Solar Radio Observing

By Jon Wallace, email wallacefj_at_comcast_dot_net

Solar Flares & Prominences

Sunspots are areas of lower temperature but high activity on the sun. These are caused by the looping and shearing of the magnetic field lines due to the sun's differential rotational speeds (i.e.: equator rotates faster than poles). Many times, flares and prominences (loop-like structures) are associated with these sunspots.

(Click on thumbnails to see full-sized images)

sunspots 1

sunspots 2


Solar Flares and the Ionosphere

Solar Flares are a tremendous explosive burst of light and material from the sun. A flare gives off as much energy as the earth consumes in 100,000 years. This energy can affect the Ionosphere, changing the height of the D, E and F layers and affects communications, etc.

Sudden Ionospheric Disturbances (SIDs)

The flare-induced changes in the Ionosphere can be detected using various radio frequencies. The AAVSO has chosen to use VLF. I use the 24.0 KHz signal from Cutler, Maine.

The AAVSO Radio & Antenna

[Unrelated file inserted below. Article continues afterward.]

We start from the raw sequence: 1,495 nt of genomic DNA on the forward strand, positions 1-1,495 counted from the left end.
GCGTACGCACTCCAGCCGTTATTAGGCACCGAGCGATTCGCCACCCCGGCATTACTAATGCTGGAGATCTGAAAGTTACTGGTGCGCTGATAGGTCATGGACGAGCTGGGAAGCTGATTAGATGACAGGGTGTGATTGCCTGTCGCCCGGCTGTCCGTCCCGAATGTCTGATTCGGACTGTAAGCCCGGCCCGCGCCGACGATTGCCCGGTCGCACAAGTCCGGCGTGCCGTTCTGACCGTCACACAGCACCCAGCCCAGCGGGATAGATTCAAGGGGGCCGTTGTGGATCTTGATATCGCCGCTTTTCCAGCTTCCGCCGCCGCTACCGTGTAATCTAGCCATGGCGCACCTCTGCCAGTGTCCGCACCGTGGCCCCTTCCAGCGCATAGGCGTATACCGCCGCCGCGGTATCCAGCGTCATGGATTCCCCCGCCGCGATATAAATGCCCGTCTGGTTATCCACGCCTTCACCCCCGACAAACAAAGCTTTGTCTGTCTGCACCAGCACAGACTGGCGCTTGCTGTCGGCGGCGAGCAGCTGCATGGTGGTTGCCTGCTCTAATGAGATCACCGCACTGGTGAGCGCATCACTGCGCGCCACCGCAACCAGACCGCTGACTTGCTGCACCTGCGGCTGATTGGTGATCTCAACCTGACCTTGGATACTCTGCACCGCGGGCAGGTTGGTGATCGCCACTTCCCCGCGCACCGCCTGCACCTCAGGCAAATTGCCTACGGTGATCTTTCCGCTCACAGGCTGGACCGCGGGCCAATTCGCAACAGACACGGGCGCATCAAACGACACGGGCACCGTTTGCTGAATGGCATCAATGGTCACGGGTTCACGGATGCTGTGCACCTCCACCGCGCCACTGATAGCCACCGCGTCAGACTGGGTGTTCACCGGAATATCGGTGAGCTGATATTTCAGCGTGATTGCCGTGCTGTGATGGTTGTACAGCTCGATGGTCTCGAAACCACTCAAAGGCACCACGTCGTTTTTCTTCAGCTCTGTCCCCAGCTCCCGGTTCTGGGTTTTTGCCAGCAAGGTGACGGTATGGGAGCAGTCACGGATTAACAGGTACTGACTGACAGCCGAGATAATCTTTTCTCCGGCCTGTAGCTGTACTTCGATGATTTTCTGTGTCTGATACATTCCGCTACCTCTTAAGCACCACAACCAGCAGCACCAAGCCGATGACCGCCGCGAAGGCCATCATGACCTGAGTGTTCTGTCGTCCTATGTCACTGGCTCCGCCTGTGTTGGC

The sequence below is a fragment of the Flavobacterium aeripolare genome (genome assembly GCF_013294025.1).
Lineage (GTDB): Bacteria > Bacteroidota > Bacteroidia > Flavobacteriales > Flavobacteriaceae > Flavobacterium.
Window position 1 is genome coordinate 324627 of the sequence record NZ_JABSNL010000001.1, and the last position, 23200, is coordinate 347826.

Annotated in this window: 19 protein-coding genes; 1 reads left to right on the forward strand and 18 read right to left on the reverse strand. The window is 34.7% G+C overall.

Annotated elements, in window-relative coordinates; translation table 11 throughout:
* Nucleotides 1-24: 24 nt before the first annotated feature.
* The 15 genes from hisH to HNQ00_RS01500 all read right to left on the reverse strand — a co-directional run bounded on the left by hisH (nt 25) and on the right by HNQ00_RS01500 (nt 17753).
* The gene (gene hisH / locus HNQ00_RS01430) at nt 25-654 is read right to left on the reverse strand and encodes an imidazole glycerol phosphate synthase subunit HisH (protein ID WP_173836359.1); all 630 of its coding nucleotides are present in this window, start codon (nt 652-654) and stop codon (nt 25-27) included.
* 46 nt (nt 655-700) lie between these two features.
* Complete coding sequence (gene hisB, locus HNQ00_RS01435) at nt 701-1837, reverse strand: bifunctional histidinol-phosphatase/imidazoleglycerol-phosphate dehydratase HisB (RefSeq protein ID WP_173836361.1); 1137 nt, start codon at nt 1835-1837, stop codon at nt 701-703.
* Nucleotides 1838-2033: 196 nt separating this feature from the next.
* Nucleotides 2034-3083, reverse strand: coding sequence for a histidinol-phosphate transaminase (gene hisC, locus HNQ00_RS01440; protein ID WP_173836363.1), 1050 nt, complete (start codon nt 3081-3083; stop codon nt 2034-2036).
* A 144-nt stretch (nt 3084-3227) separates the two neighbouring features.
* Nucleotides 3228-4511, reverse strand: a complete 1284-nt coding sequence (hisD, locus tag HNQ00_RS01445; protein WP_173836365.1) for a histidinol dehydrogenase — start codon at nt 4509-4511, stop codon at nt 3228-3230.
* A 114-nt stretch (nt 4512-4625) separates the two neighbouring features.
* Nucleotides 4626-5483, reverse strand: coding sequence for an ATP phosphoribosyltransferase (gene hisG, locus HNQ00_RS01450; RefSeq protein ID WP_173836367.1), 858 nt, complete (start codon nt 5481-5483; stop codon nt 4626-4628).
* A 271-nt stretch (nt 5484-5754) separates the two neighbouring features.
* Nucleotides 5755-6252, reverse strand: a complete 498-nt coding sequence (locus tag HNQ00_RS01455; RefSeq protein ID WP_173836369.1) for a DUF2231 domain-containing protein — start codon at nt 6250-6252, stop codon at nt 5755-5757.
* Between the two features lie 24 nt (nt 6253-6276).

Check out the AAVSO site for all the relevant information and schematics:

Far Circuits sells a circuit board for this project for about $7 (details on the site). It makes it a lot easier to build the project. Most parts are available from Radio Shack or Mouser Electronics. I used a ten-turn potentiometer for the tuning so I can get better control. The antenna is easy to make but consists of 125-200 turns of wire!

Detected flares are generally caused by X-ray flares and have various flux levels associated with them (see chart below). The radio detection records a peak (or a trough as in my case) when a flare is detected (see graphs below).

To join the AAVSO Solar Radio group simply register on-line. You are given a number and a program to use to facilitate sending the data the group leader and the data is made into a monthly chart.
Charts and other solar data for the month are available from:

Please feel free to contact me for more information, questions, or comments.


X-ray Class       x = peak flux in the 0.1 to 0.8 nm range
X-ray Class In mks system
In cgs system
cm-2 s-1
A < x 10-7 x 10-4
B 10-7 <= x 10-6 10-4 <= x 10-3
C 10-6 <= x 10-6 10-3 <= x 10-2
M 10-5 <= x 10-6 10-2 <= x 10-1
X 10-4 <= x 10-1 <= x

Integrated flux from start to end, in joules m E-2.


chart 1 A quiet day with no flares present. Note the peaks on both ends - called the sunrise effect.

(Click on thumbnail to see full-sized image)

chart 2 A day with several large flares. Flares usually appear as upward peaks - on my receiver they appear as downward troughs. These are M1.6 & M2.3 flares (respectively)

(Click on thumbnail to see full-sized image)

chart 3 A day with an amazing X 14.4 flare!

(Click on thumbnail to see full-sized image)

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